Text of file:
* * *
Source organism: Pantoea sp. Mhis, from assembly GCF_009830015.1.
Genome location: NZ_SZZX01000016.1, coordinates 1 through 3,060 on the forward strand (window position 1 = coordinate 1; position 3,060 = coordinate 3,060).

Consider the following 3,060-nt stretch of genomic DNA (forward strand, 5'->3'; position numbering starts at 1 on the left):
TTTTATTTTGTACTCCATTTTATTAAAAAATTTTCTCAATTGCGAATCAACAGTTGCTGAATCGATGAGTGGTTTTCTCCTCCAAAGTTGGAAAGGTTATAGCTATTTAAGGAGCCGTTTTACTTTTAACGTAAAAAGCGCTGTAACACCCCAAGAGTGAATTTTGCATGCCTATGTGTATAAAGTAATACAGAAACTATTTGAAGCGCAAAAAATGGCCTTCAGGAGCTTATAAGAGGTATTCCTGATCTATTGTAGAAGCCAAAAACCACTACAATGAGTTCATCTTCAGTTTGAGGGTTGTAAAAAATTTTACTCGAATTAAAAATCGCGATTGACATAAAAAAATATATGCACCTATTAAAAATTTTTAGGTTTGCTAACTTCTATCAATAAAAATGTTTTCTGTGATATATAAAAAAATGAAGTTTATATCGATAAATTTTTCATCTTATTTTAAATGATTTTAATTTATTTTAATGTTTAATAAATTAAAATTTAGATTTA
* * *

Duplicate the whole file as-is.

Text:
Source organism: Pantoea sp. Mhis, from assembly GCF_009830015.1.
Genome location: NZ_SZZX01000016.1, coordinates 1 through 3,060 on the forward strand (window position 1 = coordinate 1; position 3,060 = coordinate 3,060).

Consider the following 3,060-nt stretch of genomic DNA (forward strand, 5'->3'; position numbering starts at 1 on the left):
TTTTATTTTGTACTCCATTTTATTAAAAAATTTTCTCAATTGCGAATCAACAGTTGCTGAATCGATGAGTGGTTTTCTCCTCCAAAGTTGGAAAGGTTATAGCTATTTAAGGAGCCGTTTTACTTTTAACGTAAAAAGCGCTGTAACACCCCAAGAGTGAATTTTGCATGCCTATGTGTATAAAGTAATACAGAAACTATTTGAAGCGCAAAAAATGGCCTTCAGGAGCTTATAAGAGGTATTCCTGATCTATTGTAGAAGCCAAAAACCACTACAATGAGTTCATCTTCAGTTTGAGGGTTGTAAAAAATTTTACTCGAATTAAAAATCGCGATTGACATAAAAAAATATATGCACCTATTAAAAATTTTTAGGTTTGCTAACTTCTATCAATAAAAATGTTTTCTGTGATATATAAAAAAATGAAGTTTATATCGATAAATTTTTCATCTTATTTTAAATGATTTTAATTTATTTTAATGTTTAATAAATTAAAATTTAGATTTA